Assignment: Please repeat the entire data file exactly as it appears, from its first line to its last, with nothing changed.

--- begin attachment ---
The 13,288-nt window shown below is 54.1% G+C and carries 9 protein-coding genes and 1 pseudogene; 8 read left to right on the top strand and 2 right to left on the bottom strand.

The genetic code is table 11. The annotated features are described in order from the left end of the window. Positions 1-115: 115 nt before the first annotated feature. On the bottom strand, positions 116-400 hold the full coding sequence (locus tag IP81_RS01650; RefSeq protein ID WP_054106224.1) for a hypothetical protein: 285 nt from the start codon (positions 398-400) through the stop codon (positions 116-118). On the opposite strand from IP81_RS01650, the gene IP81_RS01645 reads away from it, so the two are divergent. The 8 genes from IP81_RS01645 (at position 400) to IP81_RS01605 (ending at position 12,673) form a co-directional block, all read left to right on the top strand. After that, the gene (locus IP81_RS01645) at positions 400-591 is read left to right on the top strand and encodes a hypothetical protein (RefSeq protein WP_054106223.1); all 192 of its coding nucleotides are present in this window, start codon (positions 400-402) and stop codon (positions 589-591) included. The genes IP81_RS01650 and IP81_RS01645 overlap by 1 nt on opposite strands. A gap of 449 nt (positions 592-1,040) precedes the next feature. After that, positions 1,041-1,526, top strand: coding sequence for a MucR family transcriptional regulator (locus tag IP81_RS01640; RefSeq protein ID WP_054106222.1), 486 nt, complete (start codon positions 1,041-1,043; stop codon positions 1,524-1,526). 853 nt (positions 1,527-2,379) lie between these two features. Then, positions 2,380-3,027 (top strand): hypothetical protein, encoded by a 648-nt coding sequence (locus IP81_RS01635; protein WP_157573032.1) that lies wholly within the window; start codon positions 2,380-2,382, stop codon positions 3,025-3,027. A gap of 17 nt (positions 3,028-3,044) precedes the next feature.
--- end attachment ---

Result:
The 13,288-nt window shown below is 54.1% G+C and carries 9 protein-coding genes and 1 pseudogene; 8 read left to right on the top strand and 2 right to left on the bottom strand.

The genetic code is table 11. The annotated features are described in order from the left end of the window. Positions 1-115: 115 nt before the first annotated feature. On the bottom strand, positions 116-400 hold the full coding sequence (locus tag IP81_RS01650; RefSeq protein ID WP_054106224.1) for a hypothetical protein: 285 nt from the start codon (positions 398-400) through the stop codon (positions 116-118). On the opposite strand from IP81_RS01650, the gene IP81_RS01645 reads away from it, so the two are divergent. The 8 genes from IP81_RS01645 (at position 400) to IP81_RS01605 (ending at position 12,673) form a co-directional block, all read left to right on the top strand. After that, the gene (locus IP81_RS01645) at positions 400-591 is read left to right on the top strand and encodes a hypothetical protein (RefSeq protein WP_054106223.1); all 192 of its coding nucleotides are present in this window, start codon (positions 400-402) and stop codon (positions 589-591) included. The genes IP81_RS01650 and IP81_RS01645 overlap by 1 nt on opposite strands. A gap of 449 nt (positions 592-1,040) precedes the next feature. After that, positions 1,041-1,526, top strand: coding sequence for a MucR family transcriptional regulator (locus tag IP81_RS01640; RefSeq protein ID WP_054106222.1), 486 nt, complete (start codon positions 1,041-1,043; stop codon positions 1,524-1,526). 853 nt (positions 1,527-2,379) lie between these two features. Then, positions 2,380-3,027 (top strand): hypothetical protein, encoded by a 648-nt coding sequence (locus IP81_RS01635; protein WP_157573032.1) that lies wholly within the window; start codon positions 2,380-2,382, stop codon positions 3,025-3,027. A gap of 17 nt (positions 3,028-3,044) precedes the next feature.